The dispute was over Electronic Data Systems (EDS)’s failed implementation of Customer Relationship Management (CRM) services. HP acquired EDS in 2008, but also acquired its bad debt and the discontent it had left with BSkyB. It renamed its EDS division to HP Enterprise Services, but BSkyB still wanted to drag it through the courts, whether it had been rebranded or not.
There were already problems between the two companies in 2000, but EDS started its work properly in 2001 and was sacked by BSkyB in 2002 after only eight months, with the latter saying EDS had done very little work. The discontent eventually manifested in the courts in 2007, not long before HP acquired EDS.
In February of this year the courts found that EDS had intentionally lied about how long it would take to implement the CRM services that BSkyB wanted in order to win the deal over rival CRM group PricewaterhouseCoopers. The deal was worth £48 million at the time, a considerable amount, but considerably less than the payout to BSkyB that has just been agreed.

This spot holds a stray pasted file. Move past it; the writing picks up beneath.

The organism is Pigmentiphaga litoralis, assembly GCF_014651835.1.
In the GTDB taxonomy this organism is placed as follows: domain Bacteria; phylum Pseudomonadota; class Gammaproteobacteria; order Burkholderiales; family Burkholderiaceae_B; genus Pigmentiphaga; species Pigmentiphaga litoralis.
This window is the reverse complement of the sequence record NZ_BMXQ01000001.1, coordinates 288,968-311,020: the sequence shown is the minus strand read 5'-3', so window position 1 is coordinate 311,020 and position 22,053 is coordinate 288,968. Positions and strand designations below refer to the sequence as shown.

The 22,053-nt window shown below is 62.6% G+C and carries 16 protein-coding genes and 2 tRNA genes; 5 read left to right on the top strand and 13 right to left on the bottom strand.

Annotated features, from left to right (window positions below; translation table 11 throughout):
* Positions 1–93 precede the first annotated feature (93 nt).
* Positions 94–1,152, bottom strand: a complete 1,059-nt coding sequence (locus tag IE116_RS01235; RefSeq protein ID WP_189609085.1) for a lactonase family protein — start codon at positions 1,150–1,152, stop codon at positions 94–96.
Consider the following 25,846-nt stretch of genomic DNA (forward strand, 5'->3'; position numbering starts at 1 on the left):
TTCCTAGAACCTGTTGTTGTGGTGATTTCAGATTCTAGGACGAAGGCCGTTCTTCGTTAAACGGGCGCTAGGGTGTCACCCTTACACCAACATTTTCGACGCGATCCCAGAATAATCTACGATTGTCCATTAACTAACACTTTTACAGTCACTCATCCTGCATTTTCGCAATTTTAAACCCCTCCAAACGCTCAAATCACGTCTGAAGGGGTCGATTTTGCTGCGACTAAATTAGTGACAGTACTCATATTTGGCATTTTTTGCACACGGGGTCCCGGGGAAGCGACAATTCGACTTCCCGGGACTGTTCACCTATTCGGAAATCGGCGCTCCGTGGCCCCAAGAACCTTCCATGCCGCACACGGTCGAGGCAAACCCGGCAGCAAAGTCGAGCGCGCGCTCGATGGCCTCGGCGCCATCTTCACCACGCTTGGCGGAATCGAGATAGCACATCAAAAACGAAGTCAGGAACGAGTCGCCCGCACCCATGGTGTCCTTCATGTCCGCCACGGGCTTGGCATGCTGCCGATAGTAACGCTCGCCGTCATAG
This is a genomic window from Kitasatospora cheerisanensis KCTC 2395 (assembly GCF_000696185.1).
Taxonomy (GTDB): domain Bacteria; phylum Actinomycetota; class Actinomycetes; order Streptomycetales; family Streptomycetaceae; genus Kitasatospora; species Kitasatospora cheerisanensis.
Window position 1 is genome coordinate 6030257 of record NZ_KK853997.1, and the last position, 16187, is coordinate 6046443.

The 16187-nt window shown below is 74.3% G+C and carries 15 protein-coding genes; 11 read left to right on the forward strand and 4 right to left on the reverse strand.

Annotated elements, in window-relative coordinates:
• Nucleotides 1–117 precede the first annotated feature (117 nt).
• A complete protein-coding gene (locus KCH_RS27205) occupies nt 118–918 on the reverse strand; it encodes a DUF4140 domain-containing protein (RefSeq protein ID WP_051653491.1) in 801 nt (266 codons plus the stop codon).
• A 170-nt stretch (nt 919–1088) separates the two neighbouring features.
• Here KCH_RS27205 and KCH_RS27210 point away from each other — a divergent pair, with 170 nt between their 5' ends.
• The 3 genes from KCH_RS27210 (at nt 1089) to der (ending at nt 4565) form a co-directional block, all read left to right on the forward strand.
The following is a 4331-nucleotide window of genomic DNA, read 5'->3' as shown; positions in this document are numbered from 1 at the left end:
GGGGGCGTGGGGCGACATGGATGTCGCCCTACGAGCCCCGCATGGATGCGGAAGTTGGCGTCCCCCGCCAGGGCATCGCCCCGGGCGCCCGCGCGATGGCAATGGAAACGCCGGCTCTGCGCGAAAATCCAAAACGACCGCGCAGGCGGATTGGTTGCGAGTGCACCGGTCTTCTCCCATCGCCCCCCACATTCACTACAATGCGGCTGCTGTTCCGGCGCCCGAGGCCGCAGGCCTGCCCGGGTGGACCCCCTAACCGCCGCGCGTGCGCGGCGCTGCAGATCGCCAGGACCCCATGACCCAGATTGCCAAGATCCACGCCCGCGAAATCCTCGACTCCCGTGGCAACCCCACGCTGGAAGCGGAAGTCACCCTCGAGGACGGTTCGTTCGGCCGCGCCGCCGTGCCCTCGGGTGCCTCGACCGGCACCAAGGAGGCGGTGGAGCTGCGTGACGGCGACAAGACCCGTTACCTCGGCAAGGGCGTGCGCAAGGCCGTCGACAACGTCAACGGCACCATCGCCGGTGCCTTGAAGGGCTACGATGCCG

HP is paying £230 million in damages, along with a further £40 million in interest and tax. In February after the original court ruling it paid this £270 million, but it still owes a further £48 million for legal costs. HP itself paid roughly £40 million for its own legal team, making this whole debacle a very costly affair.
The disgruntled HP, which recently chopped 9,000 jobs, would only say: “This matter is now closed, having been settled fully and finally on mutually agreed terms.”